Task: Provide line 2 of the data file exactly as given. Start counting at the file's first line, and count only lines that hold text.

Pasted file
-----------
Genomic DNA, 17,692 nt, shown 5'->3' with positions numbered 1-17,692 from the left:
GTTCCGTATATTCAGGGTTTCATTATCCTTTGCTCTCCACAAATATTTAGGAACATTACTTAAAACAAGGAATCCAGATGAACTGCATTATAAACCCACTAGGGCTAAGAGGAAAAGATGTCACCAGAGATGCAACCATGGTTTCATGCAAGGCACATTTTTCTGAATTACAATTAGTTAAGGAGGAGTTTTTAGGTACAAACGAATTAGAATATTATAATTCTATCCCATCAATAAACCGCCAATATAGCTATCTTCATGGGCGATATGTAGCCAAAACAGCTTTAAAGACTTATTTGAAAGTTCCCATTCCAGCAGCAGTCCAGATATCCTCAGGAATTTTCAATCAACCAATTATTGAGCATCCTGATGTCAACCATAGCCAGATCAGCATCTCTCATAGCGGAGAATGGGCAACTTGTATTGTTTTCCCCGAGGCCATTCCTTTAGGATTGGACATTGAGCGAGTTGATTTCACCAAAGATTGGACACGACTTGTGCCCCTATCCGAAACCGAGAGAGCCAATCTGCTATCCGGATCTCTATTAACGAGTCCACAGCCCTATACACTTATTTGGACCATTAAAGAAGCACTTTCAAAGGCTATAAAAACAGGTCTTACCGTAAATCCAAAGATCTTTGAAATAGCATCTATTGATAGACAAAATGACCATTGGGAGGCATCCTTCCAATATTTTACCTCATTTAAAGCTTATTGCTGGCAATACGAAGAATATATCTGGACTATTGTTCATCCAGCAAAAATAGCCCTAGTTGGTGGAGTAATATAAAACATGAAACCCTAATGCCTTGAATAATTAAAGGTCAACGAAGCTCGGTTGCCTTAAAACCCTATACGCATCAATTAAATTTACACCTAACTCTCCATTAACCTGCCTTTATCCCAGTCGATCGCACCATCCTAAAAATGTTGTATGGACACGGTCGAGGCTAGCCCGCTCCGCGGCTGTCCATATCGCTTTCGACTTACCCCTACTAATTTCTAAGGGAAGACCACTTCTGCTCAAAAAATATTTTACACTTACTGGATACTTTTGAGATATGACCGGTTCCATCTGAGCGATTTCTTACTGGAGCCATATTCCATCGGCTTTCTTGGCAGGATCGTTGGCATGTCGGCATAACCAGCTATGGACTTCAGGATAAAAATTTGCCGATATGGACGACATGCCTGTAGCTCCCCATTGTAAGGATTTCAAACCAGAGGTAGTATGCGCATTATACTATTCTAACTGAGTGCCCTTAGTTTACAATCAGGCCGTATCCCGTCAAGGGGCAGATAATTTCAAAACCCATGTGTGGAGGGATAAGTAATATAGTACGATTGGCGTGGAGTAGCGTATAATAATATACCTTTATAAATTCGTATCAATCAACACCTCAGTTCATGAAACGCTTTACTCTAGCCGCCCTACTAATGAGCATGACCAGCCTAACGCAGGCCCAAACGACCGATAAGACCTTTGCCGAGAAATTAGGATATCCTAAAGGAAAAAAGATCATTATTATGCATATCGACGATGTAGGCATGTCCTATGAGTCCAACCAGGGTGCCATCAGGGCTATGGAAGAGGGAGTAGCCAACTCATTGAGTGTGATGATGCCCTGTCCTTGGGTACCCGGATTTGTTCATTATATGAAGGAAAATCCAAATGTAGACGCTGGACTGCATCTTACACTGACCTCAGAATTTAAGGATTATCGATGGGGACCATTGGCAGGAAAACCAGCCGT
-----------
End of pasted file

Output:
GTTCCGTATATTCAGGGTTTCATTATCCTTTGCTCTCCACAAATATTTAGGAACATTACTTAAAACAAGGAATCCAGATGAACTGCATTATAAACCCACTAGGGCTAAGAGGAAAAGATGTCACCAGAGATGCAACCATGGTTTCATGCAAGGCACATTTTTCTGAATTACAATTAGTTAAGGAGGAGTTTTTAGGTACAAACGAATTAGAATATTATAATTCTATCCCATCAATAAACCGCCAATATAGCTATCTTCATGGGCGATATGTAGCCAAAACAGCTTTAAAGACTTATTTGAAAGTTCCCATTCCAGCAGCAGTCCAGATATCCTCAGGAATTTTCAATCAACCAATTATTGAGCATCCTGATGTCAACCATAGCCAGATCAGCATCTCTCATAGCGGAGAATGGGCAACTTGTATTGTTTTCCCCGAGGCCATTCCTTTAGGATTGGACATTGAGCGAGTTGATTTCACCAAAGATTGGACACGACTTGTGCCCCTATCCGAAACCGAGAGAGCCAATCTGCTATCCGGATCTCTATTAACGAGTCCACAGCCCTATACACTTATTTGGACCATTAAAGAAGCACTTTCAAAGGCTATAAAAACAGGTCTTACCGTAAATCCAAAGATCTTTGAAATAGCATCTATTGATAGACAAAATGACCATTGGGAGGCATCCTTCCAATATTTTACCTCATTTAAAGCTTATTGCTGGCAATACGAAGAATATATCTGGACTATTGTTCATCCAGCAAAAATAGCCCTAGTTGGTGGAGTAATATAAAACATGAAACCCTAATGCCTTGAATAATTAAAGGTCAACGAAGCTCGGTTGCCTTAAAACCCTATACGCATCAATTAAATTTACACCTAACTCTCCATTAACCTGCCTTTATCCCAGTCGATCGCACCATCCTAAAAATGTTGTATGGACACGGTCGAGGCTAGCCCGCTCCGCGGCTGTCCATATCGCTTTCGACTTACCCCTACTAATTTCTAAGGGAAGACCACTTCTGCTCAAAAAATATTTTACACTTACTGGATACTTTTGAGATATGACCGGTTCCATCTGAGCGATTTCTTACTGGAGCCATATTCCATCGGCTTTCTTGGCAGGATCGTTGGCATGTCGGCATAACCAGCTATGGACTTCAGGATAAAAATTTGCCGATATGGACGACATGCCTGTAGCTCCCCATTGTAAGGATTTCAAACCAGAGGTAGTATGCGCATTATACTATTCTAACTGAGTGCCCTTAGTTTACAATCAGGCCGTATCCCGTCAAGGGGCAGATAATTTCAAAACCCATGTGTGGAGGGATAAGTAATATAGTACGATTGGCGTGGAGTAGCGTATAATAATATACCTTTATAAATTCGTATCAATCAACACCTCAGTTCATGAAACGCTTTACTCTAGCCGCCCTACTAATGAGCATGACCAGCCTAACGCAGGCCCAAACGACCGATAAGACCTTTGCCGAGAAATTAGGATATCCTAAAGGAAAAAAGATCATTATTATGCATATCGACGATGTAGGCATGTCCTATGAGTCCAACCAGGGTGCCATCAGGGCTATGGAAGAGGGAGTAGCCAACTCATTGAGTGTGATGATGCCCTGTCCTTGGGTACCCGGATTTGTTCATTATATGAAGGAAAATCCAAATGTAGACGCTGGACTGCATCTTACACTGACCTCAGAATTTAAGGATTATCGATGGGGACCATTGGCAGGAAAACCAGCCGT